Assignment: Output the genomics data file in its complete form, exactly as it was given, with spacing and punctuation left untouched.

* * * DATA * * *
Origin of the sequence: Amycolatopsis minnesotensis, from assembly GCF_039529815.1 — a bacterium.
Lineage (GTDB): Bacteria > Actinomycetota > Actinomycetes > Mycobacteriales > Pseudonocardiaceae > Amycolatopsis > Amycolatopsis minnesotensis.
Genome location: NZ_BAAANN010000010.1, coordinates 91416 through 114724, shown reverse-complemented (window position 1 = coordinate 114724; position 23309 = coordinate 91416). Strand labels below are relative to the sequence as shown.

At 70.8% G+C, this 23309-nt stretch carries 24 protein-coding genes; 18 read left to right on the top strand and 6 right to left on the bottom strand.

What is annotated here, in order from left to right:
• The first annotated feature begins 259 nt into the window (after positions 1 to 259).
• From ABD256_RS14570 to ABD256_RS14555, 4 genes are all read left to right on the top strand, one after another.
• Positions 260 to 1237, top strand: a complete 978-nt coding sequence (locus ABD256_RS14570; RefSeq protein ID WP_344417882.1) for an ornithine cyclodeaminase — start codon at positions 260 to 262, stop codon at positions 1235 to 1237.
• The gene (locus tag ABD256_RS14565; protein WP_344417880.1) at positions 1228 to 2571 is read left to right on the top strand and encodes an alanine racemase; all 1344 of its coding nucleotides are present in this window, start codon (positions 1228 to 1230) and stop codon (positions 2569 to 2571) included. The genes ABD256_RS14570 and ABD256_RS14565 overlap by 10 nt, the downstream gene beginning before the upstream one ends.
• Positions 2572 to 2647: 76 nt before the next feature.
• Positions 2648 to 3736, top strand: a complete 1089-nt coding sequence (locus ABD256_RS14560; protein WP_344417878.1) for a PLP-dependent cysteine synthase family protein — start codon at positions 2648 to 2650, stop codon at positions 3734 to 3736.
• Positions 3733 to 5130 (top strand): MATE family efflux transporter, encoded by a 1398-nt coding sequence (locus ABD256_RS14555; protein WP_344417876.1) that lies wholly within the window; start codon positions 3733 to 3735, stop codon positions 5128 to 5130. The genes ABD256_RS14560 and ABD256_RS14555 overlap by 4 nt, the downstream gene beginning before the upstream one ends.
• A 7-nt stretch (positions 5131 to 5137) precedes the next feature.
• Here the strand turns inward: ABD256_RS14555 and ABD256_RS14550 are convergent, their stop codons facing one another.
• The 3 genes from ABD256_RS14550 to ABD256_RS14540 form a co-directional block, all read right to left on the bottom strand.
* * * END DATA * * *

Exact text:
Origin of the sequence: Amycolatopsis minnesotensis, from assembly GCF_039529815.1 — a bacterium.
Lineage (GTDB): Bacteria > Actinomycetota > Actinomycetes > Mycobacteriales > Pseudonocardiaceae > Amycolatopsis > Amycolatopsis minnesotensis.
Genome location: NZ_BAAANN010000010.1, coordinates 91416 through 114724, shown reverse-complemented (window position 1 = coordinate 114724; position 23309 = coordinate 91416). Strand labels below are relative to the sequence as shown.

At 70.8% G+C, this 23309-nt stretch carries 24 protein-coding genes; 18 read left to right on the top strand and 6 right to left on the bottom strand.

What is annotated here, in order from left to right:
• The first annotated feature begins 259 nt into the window (after positions 1 to 259).
• From ABD256_RS14570 to ABD256_RS14555, 4 genes are all read left to right on the top strand, one after another.
• Positions 260 to 1237, top strand: a complete 978-nt coding sequence (locus ABD256_RS14570; RefSeq protein ID WP_344417882.1) for an ornithine cyclodeaminase — start codon at positions 260 to 262, stop codon at positions 1235 to 1237.
• The gene (locus tag ABD256_RS14565; protein WP_344417880.1) at positions 1228 to 2571 is read left to right on the top strand and encodes an alanine racemase; all 1344 of its coding nucleotides are present in this window, start codon (positions 1228 to 1230) and stop codon (positions 2569 to 2571) included. The genes ABD256_RS14570 and ABD256_RS14565 overlap by 10 nt, the downstream gene beginning before the upstream one ends.
• Positions 2572 to 2647: 76 nt before the next feature.
• Positions 2648 to 3736, top strand: a complete 1089-nt coding sequence (locus ABD256_RS14560; protein WP_344417878.1) for a PLP-dependent cysteine synthase family protein — start codon at positions 2648 to 2650, stop codon at positions 3734 to 3736.
• Positions 3733 to 5130 (top strand): MATE family efflux transporter, encoded by a 1398-nt coding sequence (locus ABD256_RS14555; protein WP_344417876.1) that lies wholly within the window; start codon positions 3733 to 3735, stop codon positions 5128 to 5130. The genes ABD256_RS14560 and ABD256_RS14555 overlap by 4 nt, the downstream gene beginning before the upstream one ends.
• A 7-nt stretch (positions 5131 to 5137) precedes the next feature.
• Here the strand turns inward: ABD256_RS14555 and ABD256_RS14550 are convergent, their stop codons facing one another.
• The 3 genes from ABD256_RS14550 to ABD256_RS14540 form a co-directional block, all read right to left on the bottom strand.